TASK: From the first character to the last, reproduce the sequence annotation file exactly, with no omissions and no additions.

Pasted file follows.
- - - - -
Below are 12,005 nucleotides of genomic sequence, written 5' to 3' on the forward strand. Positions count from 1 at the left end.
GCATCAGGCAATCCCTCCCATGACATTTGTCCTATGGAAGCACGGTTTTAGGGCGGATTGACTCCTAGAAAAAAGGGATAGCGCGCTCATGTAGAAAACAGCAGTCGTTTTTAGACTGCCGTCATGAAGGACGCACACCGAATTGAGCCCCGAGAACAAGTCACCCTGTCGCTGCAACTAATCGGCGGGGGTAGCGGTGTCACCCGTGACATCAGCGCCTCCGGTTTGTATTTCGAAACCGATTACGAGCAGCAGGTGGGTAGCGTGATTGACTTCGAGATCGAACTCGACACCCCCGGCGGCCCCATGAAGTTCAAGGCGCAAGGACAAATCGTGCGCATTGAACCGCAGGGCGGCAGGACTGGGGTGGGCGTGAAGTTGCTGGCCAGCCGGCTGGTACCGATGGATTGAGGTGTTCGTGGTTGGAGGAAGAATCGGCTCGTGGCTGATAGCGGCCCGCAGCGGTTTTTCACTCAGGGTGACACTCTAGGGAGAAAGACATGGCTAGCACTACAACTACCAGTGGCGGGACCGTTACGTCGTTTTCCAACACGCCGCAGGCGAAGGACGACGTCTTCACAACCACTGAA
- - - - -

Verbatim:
Below are 12,005 nucleotides of genomic sequence, written 5' to 3' on the forward strand. Positions count from 1 at the left end.
GCATCAGGCAATCCCTCCCATGACATTTGTCCTATGGAAGCACGGTTTTAGGGCGGATTGACTCCTAGAAAAAAGGGATAGCGCGCTCATGTAGAAAACAGCAGTCGTTTTTAGACTGCCGTCATGAAGGACGCACACCGAATTGAGCCCCGAGAACAAGTCACCCTGTCGCTGCAACTAATCGGCGGGGGTAGCGGTGTCACCCGTGACATCAGCGCCTCCGGTTTGTATTTCGAAACCGATTACGAGCAGCAGGTGGGTAGCGTGATTGACTTCGAGATCGAACTCGACACCCCCGGCGGCCCCATGAAGTTCAAGGCGCAAGGACAAATCGTGCGCATTGAACCGCAGGGCGGCAGGACTGGGGTGGGCGTGAAGTTGCTGGCCAGCCGGCTGGTACCGATGGATTGAGGTGTTCGTGGTTGGAGGAAGAATCGGCTCGTGGCTGATAGCGGCCCGCAGCGGTTTTTCACTCAGGGTGACACTCTAGGGAGAAAGACATGGCTAGCACTACAACTACCAGTGGCGGGACCGTTACGTCGTTTTCCAACACGCCGCAGGCGAAGGACGACGTCTTCACAACCACTGAA